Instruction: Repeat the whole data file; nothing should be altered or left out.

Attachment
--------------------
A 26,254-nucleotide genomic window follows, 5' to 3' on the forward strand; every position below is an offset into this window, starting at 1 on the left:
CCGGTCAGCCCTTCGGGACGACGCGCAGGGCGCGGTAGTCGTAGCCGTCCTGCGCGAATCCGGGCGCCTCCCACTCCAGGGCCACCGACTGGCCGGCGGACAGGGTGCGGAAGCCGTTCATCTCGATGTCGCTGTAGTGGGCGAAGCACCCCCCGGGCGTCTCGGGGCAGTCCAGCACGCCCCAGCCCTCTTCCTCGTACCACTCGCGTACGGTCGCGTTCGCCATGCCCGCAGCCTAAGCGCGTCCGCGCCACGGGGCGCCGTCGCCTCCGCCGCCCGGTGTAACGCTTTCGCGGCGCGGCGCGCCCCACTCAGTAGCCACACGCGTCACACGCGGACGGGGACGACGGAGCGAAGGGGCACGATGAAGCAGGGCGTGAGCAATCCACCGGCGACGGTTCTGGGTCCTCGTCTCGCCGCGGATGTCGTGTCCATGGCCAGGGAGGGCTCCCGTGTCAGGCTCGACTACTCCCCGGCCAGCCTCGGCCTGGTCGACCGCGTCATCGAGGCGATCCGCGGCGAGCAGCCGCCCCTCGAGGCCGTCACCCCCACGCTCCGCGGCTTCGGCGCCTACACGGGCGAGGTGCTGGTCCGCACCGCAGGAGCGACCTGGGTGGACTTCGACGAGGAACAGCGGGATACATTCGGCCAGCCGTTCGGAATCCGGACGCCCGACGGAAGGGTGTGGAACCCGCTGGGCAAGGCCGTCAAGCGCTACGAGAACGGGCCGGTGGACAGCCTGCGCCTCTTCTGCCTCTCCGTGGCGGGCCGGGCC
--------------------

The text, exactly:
A 26,254-nucleotide genomic window follows, 5' to 3' on the forward strand; every position below is an offset into this window, starting at 1 on the left:
CCGGTCAGCCCTTCGGGACGACGCGCAGGGCGCGGTAGTCGTAGCCGTCCTGCGCGAATCCGGGCGCCTCCCACTCCAGGGCCACCGACTGGCCGGCGGACAGGGTGCGGAAGCCGTTCATCTCGATGTCGCTGTAGTGGGCGAAGCACCCCCCGGGCGTCTCGGGGCAGTCCAGCACGCCCCAGCCCTCTTCCTCGTACCACTCGCGTACGGTCGCGTTCGCCATGCCCGCAGCCTAAGCGCGTCCGCGCCACGGGGCGCCGTCGCCTCCGCCGCCCGGTGTAACGCTTTCGCGGCGCGGCGCGCCCCACTCAGTAGCCACACGCGTCACACGCGGACGGGGACGACGGAGCGAAGGGGCACGATGAAGCAGGGCGTGAGCAATCCACCGGCGACGGTTCTGGGTCCTCGTCTCGCCGCGGATGTCGTGTCCATGGCCAGGGAGGGCTCCCGTGTCAGGCTCGACTACTCCCCGGCCAGCCTCGGCCTGGTCGACCGCGTCATCGAGGCGATCCGCGGCGAGCAGCCGCCCCTCGAGGCCGTCACCCCCACGCTCCGCGGCTTCGGCGCCTACACGGGCGAGGTGCTGGTCCGCACCGCAGGAGCGACCTGGGTGGACTTCGACGAGGAACAGCGGGATACATTCGGCCAGCCGTTCGGAATCCGGACGCCCGACGGAAGGGTGTGGAACCCGCTGGGCAAGGCCGTCAAGCGCTACGAGAACGGGCCGGTGGACAGCCTGCGCCTCTTCTGCCTCTCCGTGGCGGGCCGGGCC